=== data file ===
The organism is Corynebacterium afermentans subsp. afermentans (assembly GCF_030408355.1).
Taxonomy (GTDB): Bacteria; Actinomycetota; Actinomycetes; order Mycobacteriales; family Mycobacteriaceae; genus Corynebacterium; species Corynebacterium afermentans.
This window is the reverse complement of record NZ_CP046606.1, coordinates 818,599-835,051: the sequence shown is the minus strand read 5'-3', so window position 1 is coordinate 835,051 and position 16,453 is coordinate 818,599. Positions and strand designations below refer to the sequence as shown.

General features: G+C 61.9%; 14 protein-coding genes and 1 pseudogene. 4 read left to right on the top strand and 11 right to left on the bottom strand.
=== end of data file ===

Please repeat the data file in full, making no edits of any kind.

The organism is Corynebacterium afermentans subsp. afermentans (assembly GCF_030408355.1).
Taxonomy (GTDB): Bacteria; Actinomycetota; Actinomycetes; order Mycobacteriales; family Mycobacteriaceae; genus Corynebacterium; species Corynebacterium afermentans.
This window is the reverse complement of record NZ_CP046606.1, coordinates 818,599-835,051: the sequence shown is the minus strand read 5'-3', so window position 1 is coordinate 835,051 and position 16,453 is coordinate 818,599. Positions and strand designations below refer to the sequence as shown.

General features: G+C 61.9%; 14 protein-coding genes and 1 pseudogene. 4 read left to right on the top strand and 11 right to left on the bottom strand.